I did not want to sacrifice both; therefore, I needed to find a way to make the two become one.

While doing this, ever since I became involved in the classical music industry, I noticed that I was one of the only Chicana girls I knew in the classical music department. I longed to find an international opera star gracing the stages of the Metropolitan Opera to look like me or have my similar background. I was desperate to find people in my Latino community who like classical music or finding people who would go to the opera or classical music who weren’t upper class white people. I am not criticizing that it is wrong that the music industry, especially the classical music industry is predominantly dominated and curated by upper class, older white people, but I am merely pointing out the obvious fact that the classical music and opera stages lack the diverse representation in age, gender, and ethnicity or the storylines and compositions that reflects the population, social issues, and present-day world around us.

Life imitates arts and art imitates life; therefore in order for music and opera to thrive as a poignant commodity and healing process for people, we need to include stories and people from all walks of life.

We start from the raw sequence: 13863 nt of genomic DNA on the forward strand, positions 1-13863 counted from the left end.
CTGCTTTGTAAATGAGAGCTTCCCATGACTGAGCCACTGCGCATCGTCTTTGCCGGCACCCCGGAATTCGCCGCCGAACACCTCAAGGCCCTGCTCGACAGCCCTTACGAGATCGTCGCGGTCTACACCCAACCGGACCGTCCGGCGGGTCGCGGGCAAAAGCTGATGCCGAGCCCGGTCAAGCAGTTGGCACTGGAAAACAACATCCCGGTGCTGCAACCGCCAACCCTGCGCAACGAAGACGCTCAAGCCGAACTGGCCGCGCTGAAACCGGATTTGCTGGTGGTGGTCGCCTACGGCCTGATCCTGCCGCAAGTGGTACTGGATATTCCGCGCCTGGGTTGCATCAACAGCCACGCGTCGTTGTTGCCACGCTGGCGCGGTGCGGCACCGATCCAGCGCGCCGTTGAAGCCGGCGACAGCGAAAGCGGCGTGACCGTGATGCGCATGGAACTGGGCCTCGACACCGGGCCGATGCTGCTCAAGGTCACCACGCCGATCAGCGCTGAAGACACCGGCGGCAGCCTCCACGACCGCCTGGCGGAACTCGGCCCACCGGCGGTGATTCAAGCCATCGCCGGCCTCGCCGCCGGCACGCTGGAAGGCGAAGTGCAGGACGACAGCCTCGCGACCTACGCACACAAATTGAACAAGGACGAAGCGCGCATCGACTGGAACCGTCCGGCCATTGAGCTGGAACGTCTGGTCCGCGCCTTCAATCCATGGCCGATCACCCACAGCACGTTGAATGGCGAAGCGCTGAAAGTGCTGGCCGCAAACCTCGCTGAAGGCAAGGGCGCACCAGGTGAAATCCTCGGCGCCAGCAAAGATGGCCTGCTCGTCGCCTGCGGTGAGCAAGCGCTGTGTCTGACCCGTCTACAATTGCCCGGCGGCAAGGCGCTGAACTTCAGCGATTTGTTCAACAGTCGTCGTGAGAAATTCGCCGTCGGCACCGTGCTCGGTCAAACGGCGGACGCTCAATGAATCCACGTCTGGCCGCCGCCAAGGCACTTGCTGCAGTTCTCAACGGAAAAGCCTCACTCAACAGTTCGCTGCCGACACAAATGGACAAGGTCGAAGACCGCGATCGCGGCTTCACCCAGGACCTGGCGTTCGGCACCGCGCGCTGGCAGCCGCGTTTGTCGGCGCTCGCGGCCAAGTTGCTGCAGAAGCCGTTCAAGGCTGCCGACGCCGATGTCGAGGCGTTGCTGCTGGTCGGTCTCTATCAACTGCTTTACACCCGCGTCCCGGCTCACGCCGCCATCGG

For years, I had this thought ruminating in my mind. How could I combine both my journalism and music skills? I knew I had to complete a project. But how? What kind of a project and by what means? For months I couldn’t get this thought process out of my head and struggled to find the angle or medium I would complete this process and for what purpose. Would it be another type of degree? A program or internship? A project? A Research analysis? What? I prayed day and night for God to reveal to me what these ideas meant. I talked to Dr. Benavides, friends, family, and countless mentors about my thoughts and ideas and we’d constantly end up int the same starting point as before that lead to somewhere but we were unaware of where. I was always sensitive to how to change this world, sensitive and emotional by the political and social turmoil around me in Trump’s America. How could I make a difference? What did this all mean for me? I was searching everywhere.

And one day, I found what I was searching for. It came rushing to me like a deluge in my mind’s imagination. Without much more time thinking about it, I was ready to unleash it and bring this idea to fruition. 

And that is how Notes From Her was born.